Cernig, a pseudonymous “forty-something ex-pat Scotsman living in the USA” whose “abiding interest is foreign policy — or to be precise the domestic policy that America inflicts on foreigners,” jumps off from Bob Manning’s recent reflection on a post-American world to lament the general lack of interest of Americans in world affairs.
Americans have been told for so long that America’s status and power means that it doesn’t have to care about the opinions of those beyond its shores unless it wants to that – surprise, surprise – Americans have stopped caring about what goes on beyond their own shores unless Americans are doing it. I’ve noticed this in my contributions to Crooks and Liars, where I mostly post foreign policy and foreign affairs pieces. With the exception of hot-button issues having an impact on domestic politics such as Iraq and, lately, Afghanistan, foreign affairs posts get about a third of the comments that domestic affairs posts do. And it’s not just my posts – anyone writing such posts gets the same lackluster response. Quite often, several of the comments will be along the lines of “Who cares? Get back to the domestic scandal de jour.”
Sure, people are naturally more interested in what’s close to home. But in today’s world what’s going on ‘over there” is close to home. America’s fall from sole superpower will effect every single American’s life in immediate ways, from their bank account to their job to their sons and brothers fighting in foreign realms. I wrote once that American foreign policy consists of inflicting domestic policy on foreigners. In the new multi-polar world that’s going to have to change some, but there’s scant sign on either Right or Left that the bulk of Americans are ready to admit it in their hearts, rather than their heads.
Having been an ardent student of American politics and world affairs since my teens — my interest was sparked by the Iran Hostage Crisis and the 1980 presidential campaign and hasn’t waned — I agree completely.
Still, it’s not hard to understand why Americans are more interested in domestic affairs than international relations. For one thing, it’s hardly a unique American trait to care more about local, pressing issues than those which are remote. Americans, however, are much more isolated from the world by simple geography than their European cousins. One could live in, say, Chicago and regularly travel hundreds of miles while never leaving the United States. The same simply isn’t true for someone living in Berlin or Paris or London or Madrid.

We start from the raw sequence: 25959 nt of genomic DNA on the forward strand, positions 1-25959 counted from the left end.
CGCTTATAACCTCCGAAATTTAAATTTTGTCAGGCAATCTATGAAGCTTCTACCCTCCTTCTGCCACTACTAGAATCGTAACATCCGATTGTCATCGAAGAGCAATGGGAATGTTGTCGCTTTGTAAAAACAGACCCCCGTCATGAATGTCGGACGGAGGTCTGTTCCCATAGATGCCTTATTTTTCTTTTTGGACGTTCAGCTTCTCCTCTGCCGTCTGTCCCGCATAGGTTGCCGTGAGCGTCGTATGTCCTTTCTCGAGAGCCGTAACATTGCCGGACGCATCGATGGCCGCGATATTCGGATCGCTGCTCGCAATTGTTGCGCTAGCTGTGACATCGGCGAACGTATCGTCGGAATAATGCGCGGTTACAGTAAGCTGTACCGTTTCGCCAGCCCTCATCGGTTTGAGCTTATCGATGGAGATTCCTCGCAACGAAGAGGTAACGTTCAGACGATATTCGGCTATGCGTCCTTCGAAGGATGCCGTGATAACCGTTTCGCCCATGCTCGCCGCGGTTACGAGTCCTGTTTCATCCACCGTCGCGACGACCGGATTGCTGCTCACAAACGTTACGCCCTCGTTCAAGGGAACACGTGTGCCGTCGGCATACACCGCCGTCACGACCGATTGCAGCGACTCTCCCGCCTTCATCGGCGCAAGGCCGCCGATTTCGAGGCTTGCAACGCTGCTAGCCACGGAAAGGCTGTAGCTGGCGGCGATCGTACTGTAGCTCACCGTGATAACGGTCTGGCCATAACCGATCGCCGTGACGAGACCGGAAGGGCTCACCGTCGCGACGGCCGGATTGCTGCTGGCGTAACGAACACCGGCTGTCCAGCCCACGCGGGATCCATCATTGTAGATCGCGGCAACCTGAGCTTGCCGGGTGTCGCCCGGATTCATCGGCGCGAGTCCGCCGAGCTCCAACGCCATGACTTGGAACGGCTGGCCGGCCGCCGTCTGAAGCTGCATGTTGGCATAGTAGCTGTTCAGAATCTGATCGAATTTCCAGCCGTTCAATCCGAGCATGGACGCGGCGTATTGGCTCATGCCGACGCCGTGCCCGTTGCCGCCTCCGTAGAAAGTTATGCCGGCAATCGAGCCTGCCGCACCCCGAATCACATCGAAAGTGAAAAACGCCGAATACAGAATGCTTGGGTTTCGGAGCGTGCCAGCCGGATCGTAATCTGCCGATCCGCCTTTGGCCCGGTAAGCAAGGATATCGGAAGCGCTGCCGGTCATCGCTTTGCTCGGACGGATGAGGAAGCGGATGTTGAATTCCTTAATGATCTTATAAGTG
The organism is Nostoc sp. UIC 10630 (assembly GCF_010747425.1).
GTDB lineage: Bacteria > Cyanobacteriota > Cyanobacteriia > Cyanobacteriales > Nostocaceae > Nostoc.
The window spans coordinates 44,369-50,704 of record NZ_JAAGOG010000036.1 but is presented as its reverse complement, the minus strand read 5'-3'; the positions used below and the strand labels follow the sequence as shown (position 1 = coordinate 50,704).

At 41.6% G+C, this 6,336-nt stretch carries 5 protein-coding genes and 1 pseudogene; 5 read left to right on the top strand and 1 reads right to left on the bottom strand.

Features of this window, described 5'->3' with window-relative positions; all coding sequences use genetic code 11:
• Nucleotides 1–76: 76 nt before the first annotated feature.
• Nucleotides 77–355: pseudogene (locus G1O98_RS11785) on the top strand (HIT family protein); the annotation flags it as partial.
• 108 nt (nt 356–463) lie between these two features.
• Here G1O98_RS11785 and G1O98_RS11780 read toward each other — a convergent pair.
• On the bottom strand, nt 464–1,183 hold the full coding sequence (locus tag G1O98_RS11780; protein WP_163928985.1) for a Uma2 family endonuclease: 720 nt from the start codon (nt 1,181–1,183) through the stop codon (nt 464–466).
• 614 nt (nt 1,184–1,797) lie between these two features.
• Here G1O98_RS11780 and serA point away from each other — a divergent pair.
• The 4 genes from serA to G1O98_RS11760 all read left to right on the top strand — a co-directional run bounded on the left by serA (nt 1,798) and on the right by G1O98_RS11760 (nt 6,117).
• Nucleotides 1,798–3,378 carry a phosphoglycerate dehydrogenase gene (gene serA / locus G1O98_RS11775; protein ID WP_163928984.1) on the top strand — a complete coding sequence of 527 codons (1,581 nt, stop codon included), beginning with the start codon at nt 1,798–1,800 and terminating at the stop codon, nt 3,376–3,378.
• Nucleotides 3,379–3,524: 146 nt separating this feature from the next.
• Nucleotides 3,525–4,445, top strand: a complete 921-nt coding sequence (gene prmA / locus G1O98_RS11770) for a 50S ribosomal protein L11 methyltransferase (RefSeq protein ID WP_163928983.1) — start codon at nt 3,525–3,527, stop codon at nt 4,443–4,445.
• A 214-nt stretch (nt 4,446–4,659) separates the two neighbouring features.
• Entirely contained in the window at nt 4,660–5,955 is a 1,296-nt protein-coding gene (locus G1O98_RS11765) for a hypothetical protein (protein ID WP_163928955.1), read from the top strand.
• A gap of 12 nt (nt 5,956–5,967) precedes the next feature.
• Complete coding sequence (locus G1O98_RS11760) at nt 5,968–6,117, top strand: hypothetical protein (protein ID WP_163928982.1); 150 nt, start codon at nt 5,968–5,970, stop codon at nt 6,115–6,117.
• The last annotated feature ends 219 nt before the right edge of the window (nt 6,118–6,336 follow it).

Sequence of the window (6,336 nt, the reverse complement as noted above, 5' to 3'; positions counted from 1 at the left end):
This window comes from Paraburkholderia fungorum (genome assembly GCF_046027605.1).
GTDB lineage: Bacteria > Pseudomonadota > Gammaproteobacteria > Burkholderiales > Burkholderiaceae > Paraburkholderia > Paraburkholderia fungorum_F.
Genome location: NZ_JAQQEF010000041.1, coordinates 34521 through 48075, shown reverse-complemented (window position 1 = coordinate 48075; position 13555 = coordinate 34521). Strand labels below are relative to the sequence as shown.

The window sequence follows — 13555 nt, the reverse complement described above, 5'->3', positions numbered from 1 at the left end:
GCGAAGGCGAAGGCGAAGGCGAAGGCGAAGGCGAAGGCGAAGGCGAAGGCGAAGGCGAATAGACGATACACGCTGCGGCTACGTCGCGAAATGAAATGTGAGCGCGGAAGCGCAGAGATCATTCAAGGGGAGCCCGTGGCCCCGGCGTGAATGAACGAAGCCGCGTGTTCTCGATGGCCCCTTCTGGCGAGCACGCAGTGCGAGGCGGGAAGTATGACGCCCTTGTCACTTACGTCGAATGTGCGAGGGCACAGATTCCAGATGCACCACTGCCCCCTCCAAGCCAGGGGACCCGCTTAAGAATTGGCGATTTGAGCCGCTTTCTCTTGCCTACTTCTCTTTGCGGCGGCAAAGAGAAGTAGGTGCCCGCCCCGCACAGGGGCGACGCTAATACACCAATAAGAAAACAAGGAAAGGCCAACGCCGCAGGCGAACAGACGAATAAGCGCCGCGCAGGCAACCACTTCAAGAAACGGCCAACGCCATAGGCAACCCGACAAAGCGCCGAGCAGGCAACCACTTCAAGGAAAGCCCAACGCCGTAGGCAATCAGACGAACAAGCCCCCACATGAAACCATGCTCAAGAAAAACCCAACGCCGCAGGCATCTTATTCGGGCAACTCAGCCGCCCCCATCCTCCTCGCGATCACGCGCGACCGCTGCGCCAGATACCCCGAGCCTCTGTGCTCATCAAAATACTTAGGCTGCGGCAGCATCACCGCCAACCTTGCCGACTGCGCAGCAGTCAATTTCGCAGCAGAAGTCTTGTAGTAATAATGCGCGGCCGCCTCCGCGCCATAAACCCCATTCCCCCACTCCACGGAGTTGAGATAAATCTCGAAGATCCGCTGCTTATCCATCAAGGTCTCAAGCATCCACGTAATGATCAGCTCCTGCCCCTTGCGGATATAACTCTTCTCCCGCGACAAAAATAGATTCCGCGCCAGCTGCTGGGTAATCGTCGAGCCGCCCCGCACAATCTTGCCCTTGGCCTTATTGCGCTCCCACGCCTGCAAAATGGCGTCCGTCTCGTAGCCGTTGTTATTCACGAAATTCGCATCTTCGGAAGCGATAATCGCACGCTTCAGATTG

Beyond that, it’s simply much easier to engage with domestic issues. Having spent years both teaching political science to university undergraduates and writing about public affairs on blogs, I can attest that everyone considers themselves an expert on American politics, regardless of their actual knowledge level. It’s easy to have a strong opinion on abortion, capital punishment, fighting crime, whether the president is doing a good job, or who should be the next president. One can master the talking points in hours and use them over and over for years, perhaps decades.
By contrast, even faking knowing what you’re talking about on foreign affairs is difficult. I have a PhD in the field but knew next to nothing about the issues involved in Abkhazia or the Pakistani tribal areas until they came onto the American radar screen. The world is vast and the issues are complex. Further, they are a moving target, affected by an intricate series of relationships and events, in a way that the cornerstone domestic issues simply aren’t.
Add to this the fact that one is much more likely to find oneself engaged in a discussion about domestic politics than foreign policy, one could argue that choosing not to spend much time on the latter is a demonstration of rational ignorance, “when the cost of educating oneself about the issue sufficiently to make an informed decision can outweigh any potential benefit one could reasonably expect to gain from that decision, and so it would be irrational to waste time doing so.”
Furthermore, it’s worth pointing out that Americans can become quite animated about foreign policy issues that do touch close to home. The passion aroused in response to the Vietnam and Iraq wars, the aforementioned Iran Hostage Crisis, and the global war on terrorism that followed the 9/11 attacks are the most obvious examples. To be sure, even in these cases, the mass public’s knowledge is thin and often emotional. Then again, that’s true of domestic issues as well.
James Joyner is managing editor of the Atlantic Council. Photo by Flickr user Bert under Creative Commons license.